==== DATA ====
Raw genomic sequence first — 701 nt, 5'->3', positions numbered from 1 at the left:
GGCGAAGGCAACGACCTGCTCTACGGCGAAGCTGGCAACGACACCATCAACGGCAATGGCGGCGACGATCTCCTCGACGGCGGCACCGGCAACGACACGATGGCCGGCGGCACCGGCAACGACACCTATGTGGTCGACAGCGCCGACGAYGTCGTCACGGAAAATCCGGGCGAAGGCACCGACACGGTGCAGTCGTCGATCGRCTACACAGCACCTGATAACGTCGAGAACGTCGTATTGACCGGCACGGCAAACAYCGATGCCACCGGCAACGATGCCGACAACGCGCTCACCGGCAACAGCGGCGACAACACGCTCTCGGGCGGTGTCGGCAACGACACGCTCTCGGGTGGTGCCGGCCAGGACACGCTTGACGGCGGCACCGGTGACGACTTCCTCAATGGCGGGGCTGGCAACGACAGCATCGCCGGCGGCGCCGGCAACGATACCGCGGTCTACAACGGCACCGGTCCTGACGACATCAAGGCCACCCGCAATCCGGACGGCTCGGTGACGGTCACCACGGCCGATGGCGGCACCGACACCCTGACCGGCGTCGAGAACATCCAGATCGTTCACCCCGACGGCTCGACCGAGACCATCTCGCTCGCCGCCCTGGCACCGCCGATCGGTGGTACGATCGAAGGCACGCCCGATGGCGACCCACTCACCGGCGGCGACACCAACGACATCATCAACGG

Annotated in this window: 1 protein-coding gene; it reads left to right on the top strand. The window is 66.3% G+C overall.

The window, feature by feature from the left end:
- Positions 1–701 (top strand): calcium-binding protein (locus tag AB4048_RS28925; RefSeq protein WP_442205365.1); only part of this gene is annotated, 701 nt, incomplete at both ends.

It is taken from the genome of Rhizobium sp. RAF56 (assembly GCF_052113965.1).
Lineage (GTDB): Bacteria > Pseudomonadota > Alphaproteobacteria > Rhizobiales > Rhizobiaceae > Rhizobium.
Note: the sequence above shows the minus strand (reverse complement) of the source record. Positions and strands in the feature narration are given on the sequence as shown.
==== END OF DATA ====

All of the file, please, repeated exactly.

Raw genomic sequence first — 701 nt, 5'->3', positions numbered from 1 at the left:
GGCGAAGGCAACGACCTGCTCTACGGCGAAGCTGGCAACGACACCATCAACGGCAATGGCGGCGACGATCTCCTCGACGGCGGCACCGGCAACGACACGATGGCCGGCGGCACCGGCAACGACACCTATGTGGTCGACAGCGCCGACGAYGTCGTCACGGAAAATCCGGGCGAAGGCACCGACACGGTGCAGTCGTCGATCGRCTACACAGCACCTGATAACGTCGAGAACGTCGTATTGACCGGCACGGCAAACAYCGATGCCACCGGCAACGATGCCGACAACGCGCTCACCGGCAACAGCGGCGACAACACGCTCTCGGGCGGTGTCGGCAACGACACGCTCTCGGGTGGTGCCGGCCAGGACACGCTTGACGGCGGCACCGGTGACGACTTCCTCAATGGCGGGGCTGGCAACGACAGCATCGCCGGCGGCGCCGGCAACGATACCGCGGTCTACAACGGCACCGGTCCTGACGACATCAAGGCCACCCGCAATCCGGACGGCTCGGTGACGGTCACCACGGCCGATGGCGGCACCGACACCCTGACCGGCGTCGAGAACATCCAGATCGTTCACCCCGACGGCTCGACCGAGACCATCTCGCTCGCCGCCCTGGCACCGCCGATCGGTGGTACGATCGAAGGCACGCCCGATGGCGACCCACTCACCGGCGGCGACACCAACGACATCATCAACGG

Annotated in this window: 1 protein-coding gene; it reads left to right on the top strand. The window is 66.3% G+C overall.

The window, feature by feature from the left end:
- Positions 1–701 (top strand): calcium-binding protein (locus tag AB4048_RS28925; RefSeq protein WP_442205365.1); only part of this gene is annotated, 701 nt, incomplete at both ends.

It is taken from the genome of Rhizobium sp. RAF56 (assembly GCF_052113965.1).
Lineage (GTDB): Bacteria > Pseudomonadota > Alphaproteobacteria > Rhizobiales > Rhizobiaceae > Rhizobium.
Note: the sequence above shows the minus strand (reverse complement) of the source record. Positions and strands in the feature narration are given on the sequence as shown.